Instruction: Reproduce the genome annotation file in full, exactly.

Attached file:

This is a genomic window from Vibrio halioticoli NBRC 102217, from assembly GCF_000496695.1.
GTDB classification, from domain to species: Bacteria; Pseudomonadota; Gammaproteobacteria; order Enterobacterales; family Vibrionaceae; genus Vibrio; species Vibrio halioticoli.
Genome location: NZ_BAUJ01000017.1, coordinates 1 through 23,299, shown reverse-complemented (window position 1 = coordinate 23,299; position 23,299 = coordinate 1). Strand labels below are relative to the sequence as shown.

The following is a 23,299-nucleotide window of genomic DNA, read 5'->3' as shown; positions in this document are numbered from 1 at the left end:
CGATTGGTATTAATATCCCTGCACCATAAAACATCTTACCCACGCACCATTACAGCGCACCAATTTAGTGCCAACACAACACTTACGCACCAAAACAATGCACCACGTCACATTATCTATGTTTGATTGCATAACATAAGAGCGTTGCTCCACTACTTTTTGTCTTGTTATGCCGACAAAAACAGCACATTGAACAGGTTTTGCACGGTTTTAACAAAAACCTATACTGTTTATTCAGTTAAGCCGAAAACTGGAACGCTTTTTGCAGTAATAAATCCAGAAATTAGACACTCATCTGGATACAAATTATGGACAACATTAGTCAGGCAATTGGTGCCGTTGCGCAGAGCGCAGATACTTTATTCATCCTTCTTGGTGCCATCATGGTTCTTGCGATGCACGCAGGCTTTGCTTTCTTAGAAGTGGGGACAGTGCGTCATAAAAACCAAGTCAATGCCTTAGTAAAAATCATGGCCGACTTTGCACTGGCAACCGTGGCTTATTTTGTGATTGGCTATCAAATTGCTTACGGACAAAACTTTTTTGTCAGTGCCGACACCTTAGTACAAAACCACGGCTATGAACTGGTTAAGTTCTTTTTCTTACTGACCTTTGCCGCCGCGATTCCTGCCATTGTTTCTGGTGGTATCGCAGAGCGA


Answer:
This is a genomic window from Vibrio halioticoli NBRC 102217, from assembly GCF_000496695.1.
GTDB classification, from domain to species: Bacteria; Pseudomonadota; Gammaproteobacteria; order Enterobacterales; family Vibrionaceae; genus Vibrio; species Vibrio halioticoli.
Genome location: NZ_BAUJ01000017.1, coordinates 1 through 23,299, shown reverse-complemented (window position 1 = coordinate 23,299; position 23,299 = coordinate 1). Strand labels below are relative to the sequence as shown.

The following is a 23,299-nucleotide window of genomic DNA, read 5'->3' as shown; positions in this document are numbered from 1 at the left end:
CGATTGGTATTAATATCCCTGCACCATAAAACATCTTACCCACGCACCATTACAGCGCACCAATTTAGTGCCAACACAACACTTACGCACCAAAACAATGCACCACGTCACATTATCTATGTTTGATTGCATAACATAAGAGCGTTGCTCCACTACTTTTTGTCTTGTTATGCCGACAAAAACAGCACATTGAACAGGTTTTGCACGGTTTTAACAAAAACCTATACTGTTTATTCAGTTAAGCCGAAAACTGGAACGCTTTTTGCAGTAATAAATCCAGAAATTAGACACTCATCTGGATACAAATTATGGACAACATTAGTCAGGCAATTGGTGCCGTTGCGCAGAGCGCAGATACTTTATTCATCCTTCTTGGTGCCATCATGGTTCTTGCGATGCACGCAGGCTTTGCTTTCTTAGAAGTGGGGACAGTGCGTCATAAAAACCAAGTCAATGCCTTAGTAAAAATCATGGCCGACTTTGCACTGGCAACCGTGGCTTATTTTGTGATTGGCTATCAAATTGCTTACGGACAAAACTTTTTTGTCAGTGCCGACACCTTAGTACAAAACCACGGCTATGAACTGGTTAAGTTCTTTTTCTTACTGACCTTTGCCGCCGCGATTCCTGCCATTGTTTCTGGTGGTATCGCAGAGCGA